We shrink back in horror and disbelief when we hear of the Ariel Castro kidnappings. Who knows how many women are living in similar conditions, hiding, as it were, in plain sight. There have been other cases.
But what are we doing about them? There’s no fear of retribution by people who commit heinous acts. They feat neither God (who they are told does not exist) nor man.
Consider the serial killer Dennis Lynn Rader, known as the BTK murderer. “BTK” stands for “Bind, Torture, Kill.” He never raised any suspicions among his friends or family that he had a malevolent nature that involved kidnapping and murder. He’s still alive, a prisoner for life at El Dorado Correctional Facility in Kansas,
The Cleveland kidnapping case brought back memories of two other high profile kidnapping cases: Elizabeth Smart and Jaycee Dugard.
“Elizabeth Smart, of Utah, was kidnapped at knife point at age 14 in 2002, sexually assaulted and held captive for nine months by a street preacher; Jaycee Dugard was kidnapped in South Lake Tahoe by a couple in 1981, when she was 11, and held for 18 years in tents and a shack in their back yard.”
One of the most tragic cases was the kidnapping of 7-year-old Steven Stayner. Stayner’s kidnapper, Kenneth Parnell, had been arrested and convicted of sodomizing a young boy. If the death penalty had been applied in that case (as it should have been) the Stayner family would never had to have gone through the hardships they did.
Where are these kidnappers today? Smart’s kidnapper, Brian David Mitchell, was sentenced to life in prison. Dugard’s kidnapper, Phillip Craig Garrido, who pleaded guilty to Dugard’s kidnapping and sexual assault, was sentenced to 431 years imprisonment.
What should the real penalty be for kidnappers? They should get the death penalty. There is no doubt that these men kidnapped people. In the case of Dugard, Smart, and the three Cleveland kidnapped victims, their lives were a living hell.
Exodus 21:16 makes it very clear: “And he who kidnaps a man, whether he sells him or he is found in his possession, shall surely be put to death.” The Bible couldn’t be any clearer. In fact, if this law had been applied to the African slave trade, we never would have had the terrible injustice of slavery that is still impacting our nation. A few summary executions for kidnapping would have stopped the crime cold.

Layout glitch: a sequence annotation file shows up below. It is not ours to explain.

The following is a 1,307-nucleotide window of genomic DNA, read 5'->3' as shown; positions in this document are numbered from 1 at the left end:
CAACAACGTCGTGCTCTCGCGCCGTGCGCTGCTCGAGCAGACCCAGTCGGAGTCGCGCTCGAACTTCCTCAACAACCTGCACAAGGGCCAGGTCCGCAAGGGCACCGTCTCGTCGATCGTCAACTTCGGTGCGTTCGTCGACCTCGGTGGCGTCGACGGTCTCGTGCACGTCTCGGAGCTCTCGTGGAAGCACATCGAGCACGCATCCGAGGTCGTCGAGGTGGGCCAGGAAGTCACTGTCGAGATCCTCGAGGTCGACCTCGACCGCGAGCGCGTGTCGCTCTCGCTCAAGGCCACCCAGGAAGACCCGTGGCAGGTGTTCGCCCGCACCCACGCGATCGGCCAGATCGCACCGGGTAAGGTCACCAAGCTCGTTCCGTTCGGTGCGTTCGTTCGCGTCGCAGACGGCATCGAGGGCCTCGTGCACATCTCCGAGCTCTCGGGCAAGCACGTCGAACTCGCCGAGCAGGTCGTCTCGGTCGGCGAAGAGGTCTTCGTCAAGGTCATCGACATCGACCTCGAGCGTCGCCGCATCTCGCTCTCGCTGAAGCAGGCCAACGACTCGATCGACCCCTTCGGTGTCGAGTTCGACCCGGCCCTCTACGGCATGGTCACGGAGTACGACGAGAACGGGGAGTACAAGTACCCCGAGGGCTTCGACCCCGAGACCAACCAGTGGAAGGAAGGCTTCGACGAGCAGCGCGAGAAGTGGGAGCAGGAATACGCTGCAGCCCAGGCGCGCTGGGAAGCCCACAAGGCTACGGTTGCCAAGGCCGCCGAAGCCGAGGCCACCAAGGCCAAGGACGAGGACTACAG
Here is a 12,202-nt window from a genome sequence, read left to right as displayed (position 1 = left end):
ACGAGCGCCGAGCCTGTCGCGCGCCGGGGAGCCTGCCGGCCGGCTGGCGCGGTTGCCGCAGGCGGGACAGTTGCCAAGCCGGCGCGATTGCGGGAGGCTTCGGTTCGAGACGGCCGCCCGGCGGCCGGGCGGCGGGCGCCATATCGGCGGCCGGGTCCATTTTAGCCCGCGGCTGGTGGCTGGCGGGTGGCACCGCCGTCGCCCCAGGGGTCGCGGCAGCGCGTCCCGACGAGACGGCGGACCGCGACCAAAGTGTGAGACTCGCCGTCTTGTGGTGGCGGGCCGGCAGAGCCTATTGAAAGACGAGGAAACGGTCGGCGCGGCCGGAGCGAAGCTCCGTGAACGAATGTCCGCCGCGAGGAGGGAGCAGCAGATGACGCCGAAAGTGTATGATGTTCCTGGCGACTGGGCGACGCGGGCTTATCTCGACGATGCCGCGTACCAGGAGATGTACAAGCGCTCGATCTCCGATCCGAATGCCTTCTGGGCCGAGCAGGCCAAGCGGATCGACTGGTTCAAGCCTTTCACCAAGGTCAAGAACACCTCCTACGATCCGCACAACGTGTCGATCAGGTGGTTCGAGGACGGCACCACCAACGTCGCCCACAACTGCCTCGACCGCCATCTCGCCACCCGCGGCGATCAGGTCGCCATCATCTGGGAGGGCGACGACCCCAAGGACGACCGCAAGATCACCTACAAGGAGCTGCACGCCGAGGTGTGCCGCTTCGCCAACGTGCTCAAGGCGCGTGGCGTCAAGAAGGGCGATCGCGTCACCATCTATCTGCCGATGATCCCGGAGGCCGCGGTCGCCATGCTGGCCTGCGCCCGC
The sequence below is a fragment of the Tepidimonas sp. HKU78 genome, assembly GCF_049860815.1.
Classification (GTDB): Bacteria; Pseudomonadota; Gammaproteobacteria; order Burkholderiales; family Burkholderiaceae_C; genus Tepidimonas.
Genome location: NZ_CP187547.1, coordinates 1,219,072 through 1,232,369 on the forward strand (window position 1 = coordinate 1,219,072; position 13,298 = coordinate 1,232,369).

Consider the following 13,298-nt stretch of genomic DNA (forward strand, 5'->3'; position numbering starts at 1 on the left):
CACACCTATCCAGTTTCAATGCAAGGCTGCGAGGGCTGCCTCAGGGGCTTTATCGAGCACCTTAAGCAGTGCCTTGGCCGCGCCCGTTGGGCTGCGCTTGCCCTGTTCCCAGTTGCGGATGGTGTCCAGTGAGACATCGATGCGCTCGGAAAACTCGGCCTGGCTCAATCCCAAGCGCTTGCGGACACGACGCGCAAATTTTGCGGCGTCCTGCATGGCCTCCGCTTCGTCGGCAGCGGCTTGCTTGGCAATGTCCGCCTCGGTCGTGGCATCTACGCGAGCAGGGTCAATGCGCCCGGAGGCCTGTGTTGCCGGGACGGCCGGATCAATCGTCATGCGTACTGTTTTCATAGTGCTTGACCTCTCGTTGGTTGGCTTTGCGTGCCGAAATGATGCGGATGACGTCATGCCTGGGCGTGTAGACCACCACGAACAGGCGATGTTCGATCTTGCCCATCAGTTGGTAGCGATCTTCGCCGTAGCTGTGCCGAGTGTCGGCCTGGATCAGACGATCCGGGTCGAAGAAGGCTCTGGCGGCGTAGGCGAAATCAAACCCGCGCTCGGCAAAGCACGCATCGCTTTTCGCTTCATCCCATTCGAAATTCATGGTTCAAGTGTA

The same could be said about sex trafficking in some of America’s largest “progressive” cities like Atlanta.
We no longer have a standard of justice in America. Not only isn’t kidnapping punished by death, but it’s hard to put murderers to death. Bob Slane at American Vision writes:
“God’s law tells us how to deal with a crime such as this: ‘He who kidnaps a man and sells him, or if he is found in his hand, shall surely be put to death’ (Exodus 21:6). But of course if the [man] . . . accused of this heinous crime [is] found guilty, [he] cannot – under Ohio law – be put to death. Under the state law, the death penalty only applies for aggravated murder with at least one of seven special circumstances. So the highest penalty that [he] can receive would be incarceration for the rest of [his life].”
Many of Ohio’s death row inmates have had their sentences commuted to “life in prison.” Let’s send a message to the Ariel Castros that are still out there and the ones who are thinking of following in his evil footsteps.